Controversial Eastbourne sign will be moved - but only four metres away

Photo by Marilyn Milton SUS-180410-143818001
Photo by Marilyn Milton SUS-180410-143818001

The organiser of a controversial sign at the foot of the South Downs Way which sparked a wave of complaints has apologised – because it was installed four metres away from its intended location.

The South Downs National Park Authority says it believes that the criticisms – which included it being ‘hideous’, ‘a waste of money’, ‘not inviting or helpful’ and ‘looking like a tombstone’ – will be resolved when the sign is in the right place.

Andy Gattiker, South Downs Way trail manager, said, “We are sorry if the incorrect positioning of the sign has spoiled anyone’s experience of the trail or the wider National Park.

“We’ve had a positive response to a similar sign installed at the Winchester end of the South Downs Way last year and lot of requests for a clearer marker here at the eastern end. “We hope that people will similarly appreciate the Eastbourne sign once it is in its correct position.”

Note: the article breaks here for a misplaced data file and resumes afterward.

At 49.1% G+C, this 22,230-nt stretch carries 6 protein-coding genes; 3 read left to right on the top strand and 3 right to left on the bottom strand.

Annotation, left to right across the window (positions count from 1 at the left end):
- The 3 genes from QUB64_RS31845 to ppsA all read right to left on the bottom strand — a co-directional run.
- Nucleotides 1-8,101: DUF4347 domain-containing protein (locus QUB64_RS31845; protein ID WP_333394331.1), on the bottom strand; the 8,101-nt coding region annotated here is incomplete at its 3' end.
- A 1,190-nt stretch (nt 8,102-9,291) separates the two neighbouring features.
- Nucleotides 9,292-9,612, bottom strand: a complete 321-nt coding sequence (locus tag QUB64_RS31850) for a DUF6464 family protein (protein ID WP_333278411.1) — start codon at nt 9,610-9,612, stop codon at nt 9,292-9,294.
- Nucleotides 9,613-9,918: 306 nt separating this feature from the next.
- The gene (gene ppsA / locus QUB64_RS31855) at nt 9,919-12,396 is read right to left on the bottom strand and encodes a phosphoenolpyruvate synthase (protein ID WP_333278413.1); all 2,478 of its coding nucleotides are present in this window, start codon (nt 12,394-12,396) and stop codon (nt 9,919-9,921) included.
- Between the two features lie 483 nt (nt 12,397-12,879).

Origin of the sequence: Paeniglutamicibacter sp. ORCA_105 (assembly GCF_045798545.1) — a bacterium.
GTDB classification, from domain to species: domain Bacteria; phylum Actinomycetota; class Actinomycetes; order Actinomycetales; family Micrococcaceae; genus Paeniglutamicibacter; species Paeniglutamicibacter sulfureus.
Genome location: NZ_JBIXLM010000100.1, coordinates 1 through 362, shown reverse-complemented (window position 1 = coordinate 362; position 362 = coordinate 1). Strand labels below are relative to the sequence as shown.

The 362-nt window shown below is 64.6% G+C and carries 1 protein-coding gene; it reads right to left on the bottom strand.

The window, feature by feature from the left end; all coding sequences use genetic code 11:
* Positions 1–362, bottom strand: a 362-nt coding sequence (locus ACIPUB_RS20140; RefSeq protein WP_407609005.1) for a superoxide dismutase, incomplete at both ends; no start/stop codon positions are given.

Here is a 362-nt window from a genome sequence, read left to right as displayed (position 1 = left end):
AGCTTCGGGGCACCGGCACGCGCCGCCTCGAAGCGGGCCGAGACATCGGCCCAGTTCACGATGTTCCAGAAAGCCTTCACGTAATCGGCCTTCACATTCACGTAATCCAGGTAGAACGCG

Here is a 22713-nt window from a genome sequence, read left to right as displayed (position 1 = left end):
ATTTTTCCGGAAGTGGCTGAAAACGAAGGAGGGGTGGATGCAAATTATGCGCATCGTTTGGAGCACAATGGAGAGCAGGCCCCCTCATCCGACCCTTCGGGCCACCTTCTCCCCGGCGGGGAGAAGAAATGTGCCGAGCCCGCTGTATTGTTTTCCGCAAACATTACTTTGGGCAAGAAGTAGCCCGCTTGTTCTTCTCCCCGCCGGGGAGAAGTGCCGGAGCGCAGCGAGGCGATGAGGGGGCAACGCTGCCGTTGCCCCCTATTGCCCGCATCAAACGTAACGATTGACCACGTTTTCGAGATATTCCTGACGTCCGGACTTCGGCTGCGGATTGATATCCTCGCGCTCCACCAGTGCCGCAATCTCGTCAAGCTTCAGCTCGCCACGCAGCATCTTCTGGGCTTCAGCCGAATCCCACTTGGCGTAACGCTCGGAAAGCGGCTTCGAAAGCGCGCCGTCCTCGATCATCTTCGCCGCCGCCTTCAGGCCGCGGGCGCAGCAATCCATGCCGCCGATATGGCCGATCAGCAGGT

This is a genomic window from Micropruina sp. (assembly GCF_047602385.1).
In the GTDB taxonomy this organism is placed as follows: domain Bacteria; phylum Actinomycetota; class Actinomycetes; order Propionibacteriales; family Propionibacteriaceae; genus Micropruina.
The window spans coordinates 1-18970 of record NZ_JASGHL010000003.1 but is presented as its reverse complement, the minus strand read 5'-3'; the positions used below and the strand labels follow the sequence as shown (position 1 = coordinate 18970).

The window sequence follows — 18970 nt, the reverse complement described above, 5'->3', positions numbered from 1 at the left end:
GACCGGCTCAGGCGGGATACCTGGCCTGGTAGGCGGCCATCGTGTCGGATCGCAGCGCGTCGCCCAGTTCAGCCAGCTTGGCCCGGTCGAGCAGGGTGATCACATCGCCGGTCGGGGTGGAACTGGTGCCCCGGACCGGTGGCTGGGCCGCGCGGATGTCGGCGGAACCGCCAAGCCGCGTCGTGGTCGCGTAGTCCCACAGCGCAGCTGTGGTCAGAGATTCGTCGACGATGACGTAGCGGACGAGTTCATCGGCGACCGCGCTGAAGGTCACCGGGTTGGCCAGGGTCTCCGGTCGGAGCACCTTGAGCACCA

The sign, which was unveiled during the Eastbourne & Lewes Walk Fest, will be moved to the correct location before November 14, he said. The cost of the move will be covered by the contractors who installed it.

Mr Gattiker added, “The sign as it currently stands isn’t the final version, which is why the old sign remains in place for the time being.

“An additional finger post clearly showing the routes of the footpaths and bridleway into the National Park was delayed ahead of a final decision on proposals for a 31-mile section of the new England Coast Path from Shoreham to Eastbourne.

“However, following comments from the local community this will be installed at the same time as the sign is moved. Natural England is currently preparing a report on this section of the England Coast Path for submission for the Secretary of State’s consideration which may result in small changes to the start of the South Downs Way and these will be incorporated into the sign as and when necessary.”

The catalyst for the criticism was a letter to the Herald from Marilyn Milton, who said she was ‘outraged’ and ‘upset’ by the sign. The majority of the subsequent complaints slammed the sign’s appearance and effectiveness, rather than its location.